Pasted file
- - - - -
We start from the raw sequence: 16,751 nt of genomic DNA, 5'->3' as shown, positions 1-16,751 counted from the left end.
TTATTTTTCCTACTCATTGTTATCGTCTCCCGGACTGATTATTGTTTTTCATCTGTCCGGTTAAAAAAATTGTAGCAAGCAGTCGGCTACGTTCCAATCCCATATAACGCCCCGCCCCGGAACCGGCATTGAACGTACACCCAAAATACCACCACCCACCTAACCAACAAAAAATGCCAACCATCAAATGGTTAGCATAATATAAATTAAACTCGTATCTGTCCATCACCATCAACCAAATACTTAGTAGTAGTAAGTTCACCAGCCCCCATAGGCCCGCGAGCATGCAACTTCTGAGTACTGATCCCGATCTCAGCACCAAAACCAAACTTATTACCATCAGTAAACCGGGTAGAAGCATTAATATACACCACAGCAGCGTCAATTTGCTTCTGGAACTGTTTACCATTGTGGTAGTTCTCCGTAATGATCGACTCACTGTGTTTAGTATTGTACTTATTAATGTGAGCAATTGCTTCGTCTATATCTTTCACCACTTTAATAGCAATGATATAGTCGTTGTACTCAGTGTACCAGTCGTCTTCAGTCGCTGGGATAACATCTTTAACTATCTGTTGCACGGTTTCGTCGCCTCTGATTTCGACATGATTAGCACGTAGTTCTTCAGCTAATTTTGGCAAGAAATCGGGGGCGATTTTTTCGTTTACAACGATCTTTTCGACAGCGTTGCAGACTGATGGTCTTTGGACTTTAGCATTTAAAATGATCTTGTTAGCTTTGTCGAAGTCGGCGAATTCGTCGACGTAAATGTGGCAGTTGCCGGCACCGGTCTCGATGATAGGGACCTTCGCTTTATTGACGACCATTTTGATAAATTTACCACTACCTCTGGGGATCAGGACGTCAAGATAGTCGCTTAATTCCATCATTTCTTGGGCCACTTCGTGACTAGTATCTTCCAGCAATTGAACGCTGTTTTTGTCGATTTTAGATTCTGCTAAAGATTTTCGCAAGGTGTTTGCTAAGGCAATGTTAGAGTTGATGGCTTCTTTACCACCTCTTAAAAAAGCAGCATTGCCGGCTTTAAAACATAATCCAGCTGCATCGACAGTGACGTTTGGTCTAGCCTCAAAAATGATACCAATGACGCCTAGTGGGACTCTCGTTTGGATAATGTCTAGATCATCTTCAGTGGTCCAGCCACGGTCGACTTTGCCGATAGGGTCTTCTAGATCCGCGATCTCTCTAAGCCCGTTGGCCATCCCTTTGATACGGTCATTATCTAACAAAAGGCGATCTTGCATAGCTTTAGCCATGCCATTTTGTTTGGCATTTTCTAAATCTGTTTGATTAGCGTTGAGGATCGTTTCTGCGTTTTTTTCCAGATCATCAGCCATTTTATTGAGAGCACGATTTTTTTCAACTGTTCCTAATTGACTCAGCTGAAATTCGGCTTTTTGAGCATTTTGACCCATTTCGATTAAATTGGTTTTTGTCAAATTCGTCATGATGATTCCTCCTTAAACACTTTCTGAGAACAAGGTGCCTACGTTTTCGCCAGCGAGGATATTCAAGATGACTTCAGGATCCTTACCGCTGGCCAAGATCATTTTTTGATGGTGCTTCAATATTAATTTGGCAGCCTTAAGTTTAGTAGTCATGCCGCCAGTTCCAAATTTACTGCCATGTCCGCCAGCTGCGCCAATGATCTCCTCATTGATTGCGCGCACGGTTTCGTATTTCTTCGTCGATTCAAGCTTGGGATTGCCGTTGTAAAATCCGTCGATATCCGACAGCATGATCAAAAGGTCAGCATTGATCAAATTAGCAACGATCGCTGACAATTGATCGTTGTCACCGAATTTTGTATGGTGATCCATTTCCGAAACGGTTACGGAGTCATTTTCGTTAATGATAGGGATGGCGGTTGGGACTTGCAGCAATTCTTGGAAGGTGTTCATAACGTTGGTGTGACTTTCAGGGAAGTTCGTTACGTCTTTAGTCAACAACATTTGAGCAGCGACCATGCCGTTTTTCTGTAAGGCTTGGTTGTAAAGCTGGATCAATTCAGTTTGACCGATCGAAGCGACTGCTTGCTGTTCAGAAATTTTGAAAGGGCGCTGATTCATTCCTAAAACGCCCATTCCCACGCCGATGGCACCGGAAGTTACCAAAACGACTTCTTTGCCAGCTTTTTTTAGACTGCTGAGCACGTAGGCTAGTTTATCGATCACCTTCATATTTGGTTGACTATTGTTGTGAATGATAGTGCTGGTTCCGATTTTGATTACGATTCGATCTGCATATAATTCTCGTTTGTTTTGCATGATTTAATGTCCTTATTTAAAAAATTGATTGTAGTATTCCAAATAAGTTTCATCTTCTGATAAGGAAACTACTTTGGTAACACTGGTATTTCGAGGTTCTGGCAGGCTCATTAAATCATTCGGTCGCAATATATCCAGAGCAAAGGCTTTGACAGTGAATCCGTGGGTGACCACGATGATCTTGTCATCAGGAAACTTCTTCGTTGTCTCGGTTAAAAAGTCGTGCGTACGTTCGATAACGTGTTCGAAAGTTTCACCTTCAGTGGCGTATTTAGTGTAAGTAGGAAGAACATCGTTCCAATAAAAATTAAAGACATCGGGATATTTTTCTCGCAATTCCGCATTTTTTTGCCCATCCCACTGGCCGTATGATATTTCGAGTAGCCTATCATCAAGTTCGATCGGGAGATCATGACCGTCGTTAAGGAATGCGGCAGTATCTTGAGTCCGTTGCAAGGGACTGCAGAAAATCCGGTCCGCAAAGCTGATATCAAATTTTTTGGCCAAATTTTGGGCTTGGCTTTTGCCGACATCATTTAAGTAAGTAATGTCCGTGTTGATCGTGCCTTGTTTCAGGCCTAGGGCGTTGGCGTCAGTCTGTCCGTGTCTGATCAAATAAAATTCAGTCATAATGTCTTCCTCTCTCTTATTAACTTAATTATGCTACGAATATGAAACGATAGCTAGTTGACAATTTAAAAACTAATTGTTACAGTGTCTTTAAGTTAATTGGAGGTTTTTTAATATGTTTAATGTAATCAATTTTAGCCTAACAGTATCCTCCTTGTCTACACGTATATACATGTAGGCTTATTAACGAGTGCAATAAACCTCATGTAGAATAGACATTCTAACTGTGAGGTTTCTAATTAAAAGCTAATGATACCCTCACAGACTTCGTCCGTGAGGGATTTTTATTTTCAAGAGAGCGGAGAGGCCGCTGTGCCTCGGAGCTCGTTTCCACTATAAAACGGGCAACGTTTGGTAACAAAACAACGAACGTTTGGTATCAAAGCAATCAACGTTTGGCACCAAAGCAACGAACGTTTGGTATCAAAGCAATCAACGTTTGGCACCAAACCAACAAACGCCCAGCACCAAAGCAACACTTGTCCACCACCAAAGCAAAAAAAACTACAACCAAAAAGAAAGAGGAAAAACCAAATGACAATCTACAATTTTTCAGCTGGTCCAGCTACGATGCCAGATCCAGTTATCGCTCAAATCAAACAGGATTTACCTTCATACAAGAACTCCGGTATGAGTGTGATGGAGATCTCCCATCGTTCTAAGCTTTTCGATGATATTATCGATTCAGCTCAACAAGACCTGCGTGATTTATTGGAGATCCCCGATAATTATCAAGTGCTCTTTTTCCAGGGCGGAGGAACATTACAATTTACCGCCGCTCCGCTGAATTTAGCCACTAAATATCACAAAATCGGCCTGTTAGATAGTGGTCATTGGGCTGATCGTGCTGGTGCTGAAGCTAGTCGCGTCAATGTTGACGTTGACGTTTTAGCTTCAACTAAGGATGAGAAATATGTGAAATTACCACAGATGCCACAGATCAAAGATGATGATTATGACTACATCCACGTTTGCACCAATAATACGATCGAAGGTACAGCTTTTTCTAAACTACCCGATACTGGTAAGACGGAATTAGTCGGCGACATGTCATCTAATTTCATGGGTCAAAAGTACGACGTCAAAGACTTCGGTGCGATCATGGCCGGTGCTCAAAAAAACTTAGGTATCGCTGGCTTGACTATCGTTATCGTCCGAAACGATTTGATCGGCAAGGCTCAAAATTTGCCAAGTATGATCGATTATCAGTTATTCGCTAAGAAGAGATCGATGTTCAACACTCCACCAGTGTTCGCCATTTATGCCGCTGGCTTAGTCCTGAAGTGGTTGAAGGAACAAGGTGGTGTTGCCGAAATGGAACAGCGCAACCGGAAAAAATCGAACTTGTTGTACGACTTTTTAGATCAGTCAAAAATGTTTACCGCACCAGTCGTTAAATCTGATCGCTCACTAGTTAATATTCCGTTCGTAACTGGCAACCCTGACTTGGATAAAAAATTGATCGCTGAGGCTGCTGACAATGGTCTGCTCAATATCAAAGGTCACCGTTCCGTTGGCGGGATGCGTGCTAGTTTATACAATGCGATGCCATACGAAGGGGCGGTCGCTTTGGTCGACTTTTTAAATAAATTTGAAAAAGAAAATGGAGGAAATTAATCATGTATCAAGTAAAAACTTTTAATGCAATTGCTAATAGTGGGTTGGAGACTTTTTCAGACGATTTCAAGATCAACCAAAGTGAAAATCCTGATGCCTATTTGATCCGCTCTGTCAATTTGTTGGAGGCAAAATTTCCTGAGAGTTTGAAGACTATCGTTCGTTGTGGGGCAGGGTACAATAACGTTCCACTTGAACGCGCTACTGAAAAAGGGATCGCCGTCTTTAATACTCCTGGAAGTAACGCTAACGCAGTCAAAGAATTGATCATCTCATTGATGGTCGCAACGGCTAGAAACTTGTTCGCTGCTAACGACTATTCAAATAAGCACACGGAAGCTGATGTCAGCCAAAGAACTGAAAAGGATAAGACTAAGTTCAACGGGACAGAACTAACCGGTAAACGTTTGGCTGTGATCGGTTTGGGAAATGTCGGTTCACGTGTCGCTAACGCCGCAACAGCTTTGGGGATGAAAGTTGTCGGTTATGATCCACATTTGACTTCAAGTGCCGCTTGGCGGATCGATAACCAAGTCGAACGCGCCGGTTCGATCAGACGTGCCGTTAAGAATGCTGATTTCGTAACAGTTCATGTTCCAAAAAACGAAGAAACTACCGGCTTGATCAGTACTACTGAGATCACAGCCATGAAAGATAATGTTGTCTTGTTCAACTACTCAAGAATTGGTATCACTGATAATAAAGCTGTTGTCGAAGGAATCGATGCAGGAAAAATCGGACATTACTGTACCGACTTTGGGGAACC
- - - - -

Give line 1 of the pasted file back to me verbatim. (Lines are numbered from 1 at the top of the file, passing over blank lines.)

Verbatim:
We start from the raw sequence: 16,751 nt of genomic DNA, 5'->3' as shown, positions 1-16,751 counted from the left end.